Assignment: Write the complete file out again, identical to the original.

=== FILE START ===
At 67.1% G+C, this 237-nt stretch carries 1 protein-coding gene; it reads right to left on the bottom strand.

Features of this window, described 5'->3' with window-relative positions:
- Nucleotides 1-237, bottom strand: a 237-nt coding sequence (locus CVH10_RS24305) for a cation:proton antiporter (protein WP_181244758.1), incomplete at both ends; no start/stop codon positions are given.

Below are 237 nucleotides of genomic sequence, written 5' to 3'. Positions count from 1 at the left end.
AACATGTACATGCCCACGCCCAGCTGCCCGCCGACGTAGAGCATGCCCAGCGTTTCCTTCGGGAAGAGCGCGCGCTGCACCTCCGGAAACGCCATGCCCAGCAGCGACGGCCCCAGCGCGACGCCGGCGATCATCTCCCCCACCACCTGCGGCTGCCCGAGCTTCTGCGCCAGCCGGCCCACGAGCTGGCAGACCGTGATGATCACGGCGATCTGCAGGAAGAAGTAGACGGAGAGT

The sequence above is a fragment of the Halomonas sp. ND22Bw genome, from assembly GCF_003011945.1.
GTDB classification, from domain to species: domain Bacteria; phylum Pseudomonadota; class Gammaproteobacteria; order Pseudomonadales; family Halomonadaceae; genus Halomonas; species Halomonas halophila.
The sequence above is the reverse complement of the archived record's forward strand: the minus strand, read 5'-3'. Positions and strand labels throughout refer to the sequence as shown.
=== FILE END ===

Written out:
At 67.1% G+C, this 237-nt stretch carries 1 protein-coding gene; it reads right to left on the bottom strand.

Features of this window, described 5'->3' with window-relative positions:
- Nucleotides 1-237, bottom strand: a 237-nt coding sequence (locus CVH10_RS24305) for a cation:proton antiporter (protein WP_181244758.1), incomplete at both ends; no start/stop codon positions are given.

Below are 237 nucleotides of genomic sequence, written 5' to 3'. Positions count from 1 at the left end.
AACATGTACATGCCCACGCCCAGCTGCCCGCCGACGTAGAGCATGCCCAGCGTTTCCTTCGGGAAGAGCGCGCGCTGCACCTCCGGAAACGCCATGCCCAGCAGCGACGGCCCCAGCGCGACGCCGGCGATCATCTCCCCCACCACCTGCGGCTGCCCGAGCTTCTGCGCCAGCCGGCCCACGAGCTGGCAGACCGTGATGATCACGGCGATCTGCAGGAAGAAGTAGACGGAGAGT

The sequence above is a fragment of the Halomonas sp. ND22Bw genome, from assembly GCF_003011945.1.
GTDB classification, from domain to species: domain Bacteria; phylum Pseudomonadota; class Gammaproteobacteria; order Pseudomonadales; family Halomonadaceae; genus Halomonas; species Halomonas halophila.
The sequence above is the reverse complement of the archived record's forward strand: the minus strand, read 5'-3'. Positions and strand labels throughout refer to the sequence as shown.